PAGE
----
These posts are short comments on longer articles posted elsewhere. They vary in length, and some have interesting discussions going on in the comments.
Which method does the IE Team recommend that web professionals use to test their work in both IE 6 and IE 7?
Eric Barstad asked me a few pretty simple questions about my development environment and what software I use.
Last chance to submit comments on the Web Content Accessibility Guidelines 2.0 before the document moves on to become a referenceable recommendation.
A list of ten huge mistakes no web designer or developer should be caught making.
Microsoft’s new Web 2.0 shopping portal only accepts visitors who are using Internet Explorer for Windows.
Make your headlines work for you by bringing in new readers, and for your readers by helping them understand what your articles are about.
Google’s homepage is now featuring an ad for Firefox with Google Toolbar that is only displayed to Internet Explorer users.
A story of web standards and accessibility from the release of HTML 3.2 in 1997 until now, with a look at what we can expect in the future.
A gallery of CSS based menu designs and CSS techniques for creating various types of tabbed navigation.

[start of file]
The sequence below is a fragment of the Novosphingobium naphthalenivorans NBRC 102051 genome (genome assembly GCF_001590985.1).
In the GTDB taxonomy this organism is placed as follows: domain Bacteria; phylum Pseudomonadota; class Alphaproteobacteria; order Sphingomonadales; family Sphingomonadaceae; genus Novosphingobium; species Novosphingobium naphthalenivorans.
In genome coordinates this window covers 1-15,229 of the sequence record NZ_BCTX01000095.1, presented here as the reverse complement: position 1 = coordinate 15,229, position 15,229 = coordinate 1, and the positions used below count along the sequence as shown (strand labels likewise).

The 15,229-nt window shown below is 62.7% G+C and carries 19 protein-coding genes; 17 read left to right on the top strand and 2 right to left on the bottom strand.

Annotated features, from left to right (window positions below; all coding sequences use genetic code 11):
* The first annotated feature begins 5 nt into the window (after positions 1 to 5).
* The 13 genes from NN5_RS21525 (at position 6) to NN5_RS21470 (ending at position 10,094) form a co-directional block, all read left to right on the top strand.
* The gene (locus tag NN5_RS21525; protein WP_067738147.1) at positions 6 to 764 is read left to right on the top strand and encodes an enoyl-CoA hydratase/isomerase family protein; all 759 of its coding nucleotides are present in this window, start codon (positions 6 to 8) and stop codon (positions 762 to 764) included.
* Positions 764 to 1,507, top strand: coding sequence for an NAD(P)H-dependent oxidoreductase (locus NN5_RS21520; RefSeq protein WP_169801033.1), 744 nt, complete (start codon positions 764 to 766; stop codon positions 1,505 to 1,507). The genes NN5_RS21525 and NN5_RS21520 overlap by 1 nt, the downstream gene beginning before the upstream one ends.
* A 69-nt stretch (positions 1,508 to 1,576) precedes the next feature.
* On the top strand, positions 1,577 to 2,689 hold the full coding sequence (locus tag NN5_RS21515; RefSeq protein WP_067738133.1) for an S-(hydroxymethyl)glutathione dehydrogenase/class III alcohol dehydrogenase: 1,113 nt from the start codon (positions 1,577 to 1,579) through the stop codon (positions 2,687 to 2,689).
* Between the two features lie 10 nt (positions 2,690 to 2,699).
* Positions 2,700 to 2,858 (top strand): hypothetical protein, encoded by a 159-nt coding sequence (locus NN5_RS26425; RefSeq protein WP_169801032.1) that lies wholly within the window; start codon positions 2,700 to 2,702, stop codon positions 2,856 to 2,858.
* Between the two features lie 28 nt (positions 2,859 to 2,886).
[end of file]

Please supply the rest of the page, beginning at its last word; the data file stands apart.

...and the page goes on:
Useful information on web standards and related topics in small, bite-sized chunks.
Accessites.org is a showcase for websites that dispel the myth that accessible websites have to be boring and basic.
The level of CSS support varies so much from one email client to another it’s frustrating, but this guide will help you out when you need to create HTML newsletters.
In the latest builds of WebKit, single line text inputs can be heavily styled with CSS. Use with care.
Issue 3/2006 of Swedish design magazine CAP&Design features an article I have written about the CSS box model and Internet Explorer.
Don’t make web browsers guess which character encoding your content is using. Tell them and make your content readable for all your visitors.
The X-Ray Firefox extension enables you to see the markup of a page without viewing source.
How bad is it really to use an invalid target attribute to make a link open in a new window?
You do not need to use a unit when specifying line-height in CSS. Also be aware that the presence of a unit affects how line-height is calculated.
US based discount retailer Target has disregarded requests for making their website accessible and are now being sued.